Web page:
Worrying is natural. In some cases, anxiety can be beneficial, such as before a big sports event or dance recital. However, some of us are overwhelmed by worry on a daily basis. The worry becomes excessive and can interfere with daily tasks. The anxiety or panic felt is gripping for those who have experienced it.
Having an anxiety disorder is difficult and frustrating. It is considered a silent killer and most people who see you upset will just say “calm down” or “stop worrying so much” and not truly understand.
The feeling anxiety creates and the worried thoughts it causes do not have an immediate “off” switch.
The good news is there is a simple, non-drug treatment for the management of anxiety: biofeedback.
The most common types of anxiety disorders are:
- generalized anxiety disorder (GAD)
- obsessive-compulsive disorder (OCD)
- panic disorder
- post-traumatic stress disorder (PTSD)
- social anxiety disorder (SAD)
- specific phobias
Although each anxiety disorder is unique, there is a common thread. The loop of anxiety often looks like this: worried thought -> physiological response -> more worried thoughts -> heightened response.
The physiological response is due to adrenaline and other stress hormones rushing through your body, creating the fight-or-flight stance, regardless of any real threat. The threat is almost always perceived and irrational, and the individual is usually aware of this. Anxiety can cause you to feel “out of your mind,” suffocated, scared, upset, stressed, and not in control.
Anxiety is due to environmental causes, genetics, and personal experiences. A common trait among those who have anxiety disorders is the person’s need for control. When the desire to control a situation feels out of reach, this can trigger anxiety.
Highly sensitive people also can experience anxiety in the presence of an overload of stimuli. For example, a person might become overwhelmed and experience panic if they are at a club with loud music, strobe lights, and crowds of people. Even something as harmless as a grocery store can trigger an anxiety attack due to the amount of choices available.
Symptoms vary for each person. They can range from wanting to throw up or wanting to escape, to feeling exhausted, to having migraines, to feeling tense and scared, to feeling like your head is way up in the clouds.
Treating Anxiety Symptoms with Biofeedback
Managing anxiety symptoms is on the path to treating it. For many who suffer from an anxiety disorder, they will usually tell you that it never goes away, but they have learned to control it so that the symptoms are less overwhelming.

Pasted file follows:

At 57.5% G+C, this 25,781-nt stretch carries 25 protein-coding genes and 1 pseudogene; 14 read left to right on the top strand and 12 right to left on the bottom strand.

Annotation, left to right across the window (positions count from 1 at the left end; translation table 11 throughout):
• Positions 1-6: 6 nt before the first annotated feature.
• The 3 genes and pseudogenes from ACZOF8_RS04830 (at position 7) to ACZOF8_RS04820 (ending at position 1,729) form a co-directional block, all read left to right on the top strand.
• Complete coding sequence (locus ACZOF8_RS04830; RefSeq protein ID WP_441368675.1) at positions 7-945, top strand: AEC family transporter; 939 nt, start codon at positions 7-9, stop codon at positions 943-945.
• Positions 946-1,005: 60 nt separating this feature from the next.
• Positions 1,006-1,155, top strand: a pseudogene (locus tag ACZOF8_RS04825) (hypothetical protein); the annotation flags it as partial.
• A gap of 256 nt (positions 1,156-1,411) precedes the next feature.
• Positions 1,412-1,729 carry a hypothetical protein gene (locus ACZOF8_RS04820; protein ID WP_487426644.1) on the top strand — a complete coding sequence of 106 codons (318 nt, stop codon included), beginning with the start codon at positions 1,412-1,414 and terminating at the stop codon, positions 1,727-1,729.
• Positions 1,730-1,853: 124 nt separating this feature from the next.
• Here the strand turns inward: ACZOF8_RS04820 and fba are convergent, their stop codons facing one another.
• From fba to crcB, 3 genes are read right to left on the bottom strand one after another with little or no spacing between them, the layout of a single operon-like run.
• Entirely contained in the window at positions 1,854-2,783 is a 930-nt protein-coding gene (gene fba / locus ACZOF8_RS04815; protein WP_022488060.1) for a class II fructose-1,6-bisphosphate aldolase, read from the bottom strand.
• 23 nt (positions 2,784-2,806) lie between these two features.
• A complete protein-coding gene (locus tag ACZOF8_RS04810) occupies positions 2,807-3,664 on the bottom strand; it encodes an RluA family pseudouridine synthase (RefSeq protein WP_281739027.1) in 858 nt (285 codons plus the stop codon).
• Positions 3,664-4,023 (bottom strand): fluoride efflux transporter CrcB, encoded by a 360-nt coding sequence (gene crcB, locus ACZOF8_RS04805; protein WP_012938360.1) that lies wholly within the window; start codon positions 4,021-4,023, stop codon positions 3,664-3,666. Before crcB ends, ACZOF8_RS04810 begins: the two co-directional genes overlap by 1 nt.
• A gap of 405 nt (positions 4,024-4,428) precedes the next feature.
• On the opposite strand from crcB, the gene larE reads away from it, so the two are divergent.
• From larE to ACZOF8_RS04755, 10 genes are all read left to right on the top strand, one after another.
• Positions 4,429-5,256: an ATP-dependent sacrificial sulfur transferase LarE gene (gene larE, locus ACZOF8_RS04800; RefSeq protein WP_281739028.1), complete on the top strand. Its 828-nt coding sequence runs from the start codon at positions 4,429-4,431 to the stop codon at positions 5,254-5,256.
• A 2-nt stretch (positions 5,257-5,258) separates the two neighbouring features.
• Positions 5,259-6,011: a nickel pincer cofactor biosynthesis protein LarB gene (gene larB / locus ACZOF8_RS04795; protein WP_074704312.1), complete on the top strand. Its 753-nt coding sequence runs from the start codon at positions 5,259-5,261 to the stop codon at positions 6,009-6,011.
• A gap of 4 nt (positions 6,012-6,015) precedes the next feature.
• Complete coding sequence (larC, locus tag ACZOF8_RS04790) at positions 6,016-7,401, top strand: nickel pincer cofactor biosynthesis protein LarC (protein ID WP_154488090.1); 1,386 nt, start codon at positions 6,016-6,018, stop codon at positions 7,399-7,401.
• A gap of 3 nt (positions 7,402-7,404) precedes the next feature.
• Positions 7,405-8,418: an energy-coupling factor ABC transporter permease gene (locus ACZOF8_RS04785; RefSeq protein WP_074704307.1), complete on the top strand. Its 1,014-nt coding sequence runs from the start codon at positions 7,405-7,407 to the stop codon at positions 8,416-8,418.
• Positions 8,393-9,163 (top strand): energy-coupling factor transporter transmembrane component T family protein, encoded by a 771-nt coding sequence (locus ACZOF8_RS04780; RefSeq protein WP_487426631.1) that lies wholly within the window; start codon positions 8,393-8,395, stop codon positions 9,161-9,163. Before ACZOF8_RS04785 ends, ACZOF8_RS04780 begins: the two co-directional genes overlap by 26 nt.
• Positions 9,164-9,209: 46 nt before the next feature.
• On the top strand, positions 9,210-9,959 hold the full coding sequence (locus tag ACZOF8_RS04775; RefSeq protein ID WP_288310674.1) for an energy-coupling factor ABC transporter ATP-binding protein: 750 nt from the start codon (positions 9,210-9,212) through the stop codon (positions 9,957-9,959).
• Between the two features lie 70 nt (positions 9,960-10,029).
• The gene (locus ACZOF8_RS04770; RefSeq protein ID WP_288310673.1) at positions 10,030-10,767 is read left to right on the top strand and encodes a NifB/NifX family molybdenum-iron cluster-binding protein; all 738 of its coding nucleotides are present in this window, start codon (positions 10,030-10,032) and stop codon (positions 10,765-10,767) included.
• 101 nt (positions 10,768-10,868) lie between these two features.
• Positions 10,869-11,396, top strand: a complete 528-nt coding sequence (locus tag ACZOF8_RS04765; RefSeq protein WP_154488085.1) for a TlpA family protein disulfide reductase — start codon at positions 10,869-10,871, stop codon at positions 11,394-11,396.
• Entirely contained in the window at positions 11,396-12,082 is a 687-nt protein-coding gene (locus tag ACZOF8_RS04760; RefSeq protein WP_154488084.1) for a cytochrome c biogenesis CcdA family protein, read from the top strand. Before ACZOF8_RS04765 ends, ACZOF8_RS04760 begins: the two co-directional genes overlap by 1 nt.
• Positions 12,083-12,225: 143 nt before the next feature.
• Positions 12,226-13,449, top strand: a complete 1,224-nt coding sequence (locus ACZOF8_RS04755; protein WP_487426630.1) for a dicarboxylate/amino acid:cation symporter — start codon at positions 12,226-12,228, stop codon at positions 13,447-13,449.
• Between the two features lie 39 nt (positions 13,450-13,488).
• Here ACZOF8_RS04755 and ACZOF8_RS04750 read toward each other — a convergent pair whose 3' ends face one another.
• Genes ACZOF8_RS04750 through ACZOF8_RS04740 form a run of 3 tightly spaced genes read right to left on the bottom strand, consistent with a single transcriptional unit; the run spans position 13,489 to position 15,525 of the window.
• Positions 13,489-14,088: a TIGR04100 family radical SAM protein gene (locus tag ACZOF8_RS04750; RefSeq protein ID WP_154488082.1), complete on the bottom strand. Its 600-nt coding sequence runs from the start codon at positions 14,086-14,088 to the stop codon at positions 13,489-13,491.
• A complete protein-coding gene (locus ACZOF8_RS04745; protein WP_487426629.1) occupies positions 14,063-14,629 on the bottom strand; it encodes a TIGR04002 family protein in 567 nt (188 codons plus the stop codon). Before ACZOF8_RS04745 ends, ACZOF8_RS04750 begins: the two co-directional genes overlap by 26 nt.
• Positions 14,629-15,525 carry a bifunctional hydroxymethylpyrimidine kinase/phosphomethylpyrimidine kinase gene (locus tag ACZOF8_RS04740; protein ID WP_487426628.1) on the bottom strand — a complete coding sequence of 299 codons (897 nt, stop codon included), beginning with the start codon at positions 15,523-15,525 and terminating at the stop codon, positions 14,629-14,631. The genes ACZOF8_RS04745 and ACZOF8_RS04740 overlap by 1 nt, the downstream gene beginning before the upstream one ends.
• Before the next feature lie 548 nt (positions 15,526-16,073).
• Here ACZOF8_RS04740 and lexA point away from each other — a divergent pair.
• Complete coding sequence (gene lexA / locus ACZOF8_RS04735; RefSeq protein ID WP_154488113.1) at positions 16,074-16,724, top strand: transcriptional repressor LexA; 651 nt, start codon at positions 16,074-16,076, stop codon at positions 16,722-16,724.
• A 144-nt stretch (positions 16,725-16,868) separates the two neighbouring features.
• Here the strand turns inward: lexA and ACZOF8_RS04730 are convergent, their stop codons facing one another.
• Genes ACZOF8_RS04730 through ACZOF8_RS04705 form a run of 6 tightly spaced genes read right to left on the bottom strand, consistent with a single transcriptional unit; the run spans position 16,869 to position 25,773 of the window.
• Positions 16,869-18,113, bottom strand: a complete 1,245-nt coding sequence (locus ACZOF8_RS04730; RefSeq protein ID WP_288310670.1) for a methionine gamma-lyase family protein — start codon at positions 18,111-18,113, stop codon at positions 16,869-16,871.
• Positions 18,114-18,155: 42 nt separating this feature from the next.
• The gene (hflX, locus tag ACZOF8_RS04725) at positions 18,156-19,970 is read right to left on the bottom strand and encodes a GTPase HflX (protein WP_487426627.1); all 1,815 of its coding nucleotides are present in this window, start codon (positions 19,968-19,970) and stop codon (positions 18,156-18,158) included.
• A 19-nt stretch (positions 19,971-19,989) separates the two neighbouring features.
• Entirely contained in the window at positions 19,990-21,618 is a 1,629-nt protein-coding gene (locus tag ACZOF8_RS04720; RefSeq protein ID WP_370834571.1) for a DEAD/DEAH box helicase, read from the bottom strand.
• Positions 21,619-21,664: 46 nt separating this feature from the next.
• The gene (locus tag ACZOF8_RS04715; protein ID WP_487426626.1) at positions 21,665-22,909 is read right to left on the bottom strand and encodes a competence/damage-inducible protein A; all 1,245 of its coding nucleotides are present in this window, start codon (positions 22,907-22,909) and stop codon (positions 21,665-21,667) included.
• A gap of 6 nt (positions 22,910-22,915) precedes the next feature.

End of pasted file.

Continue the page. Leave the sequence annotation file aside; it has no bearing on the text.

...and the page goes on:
Biofeedback therapy is a highly effective research-based treatment for anxiety disorders. The individual is taught how to properly respond to their anxiety and it is one of the ways he or she can learn how to manage and control it without the use of medications.
Biofeedback gives the anxious person the opportunity to view his or her physiological responses to stress. When a person becomes anxious, some of the changes that will be displayed visually and audibly with the use of noninvasive instruments are:
- increases in heart rate
- hands becoming cold and clammy
- rapid or shallow breathing
- skin temperature
- muscle tension
- EEG showing higher activity for hi-beta waves in the brain (these waves increase when the mind is stressed)
- loss of metabolic activity in frontal lobe (showing higher activity in the emotional centers of the mid-brain)
Biofeedback teaches awareness, profound relaxation skills and ways to manage an anxiety attack, as well as ways to recognize, reduce, and control stress responses. It also teaches the individual how to control the brain’s activity and maintain the proper brainwave levels to achieve a calm and focused state. By returning the body to a healthier physiological state, the “foggy head” that anxiety can cause, as well as the feeling of fear and panic throughout the body, are removed.
Beck, A. T. (2005). Anxiety disorders and phobias: A cognitive perspective. Basic Books.
Moore, N. C. (2000). A review of EEG biofeedback treatment of anxiety disorders. Clinical EEG (electroencephalography), 31(1), 1.
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Last reviewed: By John M. Grohol, Psy.D. on 17 Jul 2013
Published on PsychCentral.com. All rights reserved.
DeName, K. (2013). Managing Anxiety with Biofeedback. Psych Central. Retrieved on March 9, 2014, from http://psychcentral.com/blog/archives/2013/07/18/managing-anxiety-with-biofeedback/